What is your position on Ukraine, Europe?

While developments in the Ukraine crisis are posing problems to countries across the EU, they are particularly menacing in Eastern Europe, where states are considering whether to adopt a clearer stance. This is reflected in the commentary columns.

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Striblea (RO) /

Romania should show its commitment to Nato

Romania's membership in the Euro-Atlantic world can't be taken for granted, journalist Cătălin Striblea writes in his blog:

“Russia is demanding that Eastern Europe return to the state it was in 1997, when Nato enlargement began. ... I don't think Russia's demands will be met now. ... But this could also be a long-term objective. Russia will always push to regain influence here - which would be a disaster. Romania's membership in the Euro-Atlantic world and its values cannot be taken for granted. It must be constantly maintained and defended. Given our proximity to Russia, all future generations will have to do the same.”

Új Szó (SK) /

Slovakia must decide what it wants

Last weekend saw demonstrations in Bratislava against a soon-to-be-signed military agreement with the US. That's just absurd, Új Szó comments:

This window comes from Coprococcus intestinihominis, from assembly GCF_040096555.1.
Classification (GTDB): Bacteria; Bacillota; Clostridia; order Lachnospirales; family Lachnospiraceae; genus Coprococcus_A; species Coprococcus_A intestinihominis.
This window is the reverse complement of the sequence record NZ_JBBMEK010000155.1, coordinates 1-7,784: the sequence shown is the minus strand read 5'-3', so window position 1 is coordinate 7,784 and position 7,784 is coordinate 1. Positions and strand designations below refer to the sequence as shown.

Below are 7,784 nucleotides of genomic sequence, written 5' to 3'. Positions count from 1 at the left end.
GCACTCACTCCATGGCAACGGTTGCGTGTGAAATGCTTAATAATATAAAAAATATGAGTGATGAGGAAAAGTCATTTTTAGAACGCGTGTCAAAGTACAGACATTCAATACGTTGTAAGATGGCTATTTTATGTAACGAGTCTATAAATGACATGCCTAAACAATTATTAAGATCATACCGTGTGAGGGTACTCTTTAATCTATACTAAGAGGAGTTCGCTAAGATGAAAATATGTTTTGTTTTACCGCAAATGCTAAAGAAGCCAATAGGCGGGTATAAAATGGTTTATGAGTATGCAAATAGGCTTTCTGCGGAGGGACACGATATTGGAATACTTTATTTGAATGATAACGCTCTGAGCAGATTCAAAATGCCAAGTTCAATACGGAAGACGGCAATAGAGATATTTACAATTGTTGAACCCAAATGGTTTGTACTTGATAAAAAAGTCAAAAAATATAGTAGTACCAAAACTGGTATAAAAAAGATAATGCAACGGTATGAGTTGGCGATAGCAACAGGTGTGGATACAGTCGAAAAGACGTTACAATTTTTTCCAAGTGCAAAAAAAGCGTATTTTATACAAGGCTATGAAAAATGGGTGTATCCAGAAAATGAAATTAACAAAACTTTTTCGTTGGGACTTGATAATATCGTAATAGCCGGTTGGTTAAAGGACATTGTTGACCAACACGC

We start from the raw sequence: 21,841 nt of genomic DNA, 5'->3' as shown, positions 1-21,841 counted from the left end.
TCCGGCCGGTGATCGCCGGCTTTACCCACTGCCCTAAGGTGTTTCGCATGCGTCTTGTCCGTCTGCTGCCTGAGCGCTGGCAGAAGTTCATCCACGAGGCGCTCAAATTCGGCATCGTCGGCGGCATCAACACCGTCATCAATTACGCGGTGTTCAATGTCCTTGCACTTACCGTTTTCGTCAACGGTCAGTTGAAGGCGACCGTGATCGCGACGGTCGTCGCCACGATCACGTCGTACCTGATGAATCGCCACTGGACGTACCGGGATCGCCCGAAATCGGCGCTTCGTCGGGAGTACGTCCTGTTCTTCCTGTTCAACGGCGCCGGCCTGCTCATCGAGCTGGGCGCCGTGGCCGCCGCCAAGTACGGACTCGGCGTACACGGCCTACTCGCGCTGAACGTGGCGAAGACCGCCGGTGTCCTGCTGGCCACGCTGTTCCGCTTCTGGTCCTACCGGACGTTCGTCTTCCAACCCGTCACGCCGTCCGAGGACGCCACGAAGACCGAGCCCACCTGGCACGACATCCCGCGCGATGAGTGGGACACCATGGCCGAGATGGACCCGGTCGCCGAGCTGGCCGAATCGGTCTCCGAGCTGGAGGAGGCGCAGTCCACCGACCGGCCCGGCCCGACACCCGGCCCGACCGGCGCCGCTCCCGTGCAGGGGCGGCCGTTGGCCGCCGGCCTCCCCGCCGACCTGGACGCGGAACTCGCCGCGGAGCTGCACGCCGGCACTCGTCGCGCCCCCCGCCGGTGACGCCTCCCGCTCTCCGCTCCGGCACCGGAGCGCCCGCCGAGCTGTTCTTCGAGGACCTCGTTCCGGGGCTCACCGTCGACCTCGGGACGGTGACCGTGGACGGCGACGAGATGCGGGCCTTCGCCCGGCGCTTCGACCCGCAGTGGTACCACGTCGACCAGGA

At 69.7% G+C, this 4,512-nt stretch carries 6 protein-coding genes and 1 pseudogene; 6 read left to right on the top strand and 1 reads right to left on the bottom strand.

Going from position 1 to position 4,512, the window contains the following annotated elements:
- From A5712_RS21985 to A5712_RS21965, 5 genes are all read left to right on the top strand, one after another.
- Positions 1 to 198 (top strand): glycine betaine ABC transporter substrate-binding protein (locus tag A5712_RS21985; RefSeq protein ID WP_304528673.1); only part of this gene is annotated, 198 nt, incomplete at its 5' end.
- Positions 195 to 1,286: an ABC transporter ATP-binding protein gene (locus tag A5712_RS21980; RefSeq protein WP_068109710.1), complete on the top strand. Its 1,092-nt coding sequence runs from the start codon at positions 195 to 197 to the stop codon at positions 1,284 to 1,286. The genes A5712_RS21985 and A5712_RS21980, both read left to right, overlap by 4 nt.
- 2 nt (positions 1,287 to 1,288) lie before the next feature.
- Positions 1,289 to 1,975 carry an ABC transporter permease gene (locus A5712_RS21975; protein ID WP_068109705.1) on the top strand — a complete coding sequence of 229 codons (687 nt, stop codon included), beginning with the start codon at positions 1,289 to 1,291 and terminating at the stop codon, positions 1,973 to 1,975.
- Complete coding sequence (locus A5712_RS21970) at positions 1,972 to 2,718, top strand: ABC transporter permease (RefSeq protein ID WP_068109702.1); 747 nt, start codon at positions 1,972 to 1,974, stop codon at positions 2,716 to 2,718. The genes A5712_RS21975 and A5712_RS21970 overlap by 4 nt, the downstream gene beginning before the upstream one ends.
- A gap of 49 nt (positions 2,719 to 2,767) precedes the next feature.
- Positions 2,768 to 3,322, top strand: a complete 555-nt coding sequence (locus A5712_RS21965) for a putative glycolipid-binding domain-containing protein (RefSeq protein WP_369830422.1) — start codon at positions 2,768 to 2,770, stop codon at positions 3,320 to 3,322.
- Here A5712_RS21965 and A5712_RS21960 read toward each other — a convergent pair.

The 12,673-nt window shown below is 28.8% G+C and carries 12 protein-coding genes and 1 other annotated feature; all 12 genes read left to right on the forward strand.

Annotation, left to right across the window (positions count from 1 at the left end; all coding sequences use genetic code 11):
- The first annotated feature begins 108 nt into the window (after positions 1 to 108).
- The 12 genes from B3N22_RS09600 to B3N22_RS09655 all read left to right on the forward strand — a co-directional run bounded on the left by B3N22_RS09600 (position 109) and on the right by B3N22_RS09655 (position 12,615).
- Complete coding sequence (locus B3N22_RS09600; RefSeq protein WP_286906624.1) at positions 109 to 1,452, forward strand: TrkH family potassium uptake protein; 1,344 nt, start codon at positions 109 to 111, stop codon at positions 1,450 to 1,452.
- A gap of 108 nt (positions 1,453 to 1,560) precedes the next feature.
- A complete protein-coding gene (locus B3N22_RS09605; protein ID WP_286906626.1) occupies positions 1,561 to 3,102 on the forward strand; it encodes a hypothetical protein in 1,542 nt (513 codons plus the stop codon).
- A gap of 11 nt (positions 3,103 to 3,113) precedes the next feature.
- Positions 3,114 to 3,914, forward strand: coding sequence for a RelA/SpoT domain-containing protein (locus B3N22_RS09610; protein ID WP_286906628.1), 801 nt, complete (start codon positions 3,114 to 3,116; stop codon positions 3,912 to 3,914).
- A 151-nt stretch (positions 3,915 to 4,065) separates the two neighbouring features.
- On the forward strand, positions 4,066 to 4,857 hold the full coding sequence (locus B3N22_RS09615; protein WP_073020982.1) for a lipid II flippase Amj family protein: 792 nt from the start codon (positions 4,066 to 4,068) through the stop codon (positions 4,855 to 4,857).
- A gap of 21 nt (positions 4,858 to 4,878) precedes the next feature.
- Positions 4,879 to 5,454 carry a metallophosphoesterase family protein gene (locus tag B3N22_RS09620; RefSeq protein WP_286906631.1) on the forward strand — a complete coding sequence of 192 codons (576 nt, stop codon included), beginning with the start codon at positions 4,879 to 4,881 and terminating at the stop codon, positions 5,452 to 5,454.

“It seems that part of the population still can't accept the changes that took place in 1989. ... One might have assumed that tens of thousands of outraged people would march in front of the Russian embassy in Bratislava to demonstrate against Russia's colonisation plans. And a demonstration did take place, but in front of the US embassy. ... The demonstrators accused the US of having the courage to try to provide a protective shield for Nato's eastern wing against Russian aggression. ... It's about time we decided what we really want.”

Dagens Nyheter (SE) /

Russia is not a democracy

Numerous Swedish opinion makers have called for greater understanding for Russia's position on the grounds that it is surrounded by enemies. Dagens Nyheter disagrees:

“Unlike the United States, Russia is not a democracy. Ukraine's system is far from perfect, but unlike Cuba and Venezuela, it is democratic. If the people in Russia, Cuba and Venezuela could decide for themselves, they would most likely talk to the United States, engage in trade and open their borders. ... And they have every right to determine their own security policy.”

Jutarnji list (HR) /

Washington already bringing its people to safety

The US and Europe have a completely different assessment of the likelihood of war, observes Jutarnji list:

“The rhetoric and behaviour of the individual states shows that there are differences between Washington's stance and that of the most powerful EU member states as regards the events in the East.Germany, for example, sees Russia's muscle flexing as a negotiating strategy, while the US sees the Kremlin's moves as real indicators that Russia is likely to take military action. The differences are also reflected in the fact that the US, followed by the UK, has decided to withdraw the families of diplomats from Kyiv on the grounds that it can no longer guarantee their evacuation in the event of a Russian invasion.”